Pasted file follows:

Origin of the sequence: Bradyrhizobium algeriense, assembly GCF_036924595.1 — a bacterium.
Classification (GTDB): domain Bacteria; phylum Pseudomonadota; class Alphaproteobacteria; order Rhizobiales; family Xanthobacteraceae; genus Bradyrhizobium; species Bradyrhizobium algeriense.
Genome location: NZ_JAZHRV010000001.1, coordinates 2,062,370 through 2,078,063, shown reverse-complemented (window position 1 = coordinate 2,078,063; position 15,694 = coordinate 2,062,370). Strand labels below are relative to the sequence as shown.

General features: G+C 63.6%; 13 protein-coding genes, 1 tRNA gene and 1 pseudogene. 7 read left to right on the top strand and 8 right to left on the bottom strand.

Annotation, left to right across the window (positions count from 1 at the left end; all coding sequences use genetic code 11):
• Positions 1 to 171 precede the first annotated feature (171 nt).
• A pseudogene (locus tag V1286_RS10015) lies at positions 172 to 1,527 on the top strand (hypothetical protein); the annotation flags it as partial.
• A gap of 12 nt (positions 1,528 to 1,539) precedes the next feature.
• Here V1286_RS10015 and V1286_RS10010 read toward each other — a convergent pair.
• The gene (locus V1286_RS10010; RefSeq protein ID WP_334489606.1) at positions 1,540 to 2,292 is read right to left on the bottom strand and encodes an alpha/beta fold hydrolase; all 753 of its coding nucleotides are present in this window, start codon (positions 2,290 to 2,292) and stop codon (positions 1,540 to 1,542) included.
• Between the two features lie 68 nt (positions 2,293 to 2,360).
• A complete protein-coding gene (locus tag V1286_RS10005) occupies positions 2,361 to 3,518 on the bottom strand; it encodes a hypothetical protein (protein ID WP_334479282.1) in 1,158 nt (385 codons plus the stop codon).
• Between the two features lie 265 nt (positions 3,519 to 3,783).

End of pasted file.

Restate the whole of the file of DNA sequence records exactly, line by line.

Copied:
Origin of the sequence: Bradyrhizobium algeriense, assembly GCF_036924595.1 — a bacterium.
Classification (GTDB): domain Bacteria; phylum Pseudomonadota; class Alphaproteobacteria; order Rhizobiales; family Xanthobacteraceae; genus Bradyrhizobium; species Bradyrhizobium algeriense.
Genome location: NZ_JAZHRV010000001.1, coordinates 2,062,370 through 2,078,063, shown reverse-complemented (window position 1 = coordinate 2,078,063; position 15,694 = coordinate 2,062,370). Strand labels below are relative to the sequence as shown.

General features: G+C 63.6%; 13 protein-coding genes, 1 tRNA gene and 1 pseudogene. 7 read left to right on the top strand and 8 right to left on the bottom strand.

Annotation, left to right across the window (positions count from 1 at the left end; all coding sequences use genetic code 11):
• Positions 1 to 171 precede the first annotated feature (171 nt).
• A pseudogene (locus tag V1286_RS10015) lies at positions 172 to 1,527 on the top strand (hypothetical protein); the annotation flags it as partial.
• A gap of 12 nt (positions 1,528 to 1,539) precedes the next feature.
• Here V1286_RS10015 and V1286_RS10010 read toward each other — a convergent pair.
• The gene (locus V1286_RS10010; RefSeq protein ID WP_334489606.1) at positions 1,540 to 2,292 is read right to left on the bottom strand and encodes an alpha/beta fold hydrolase; all 753 of its coding nucleotides are present in this window, start codon (positions 2,290 to 2,292) and stop codon (positions 1,540 to 1,542) included.
• Between the two features lie 68 nt (positions 2,293 to 2,360).
• A complete protein-coding gene (locus tag V1286_RS10005) occupies positions 2,361 to 3,518 on the bottom strand; it encodes a hypothetical protein (protein ID WP_334479282.1) in 1,158 nt (385 codons plus the stop codon).
• Between the two features lie 265 nt (positions 3,519 to 3,783).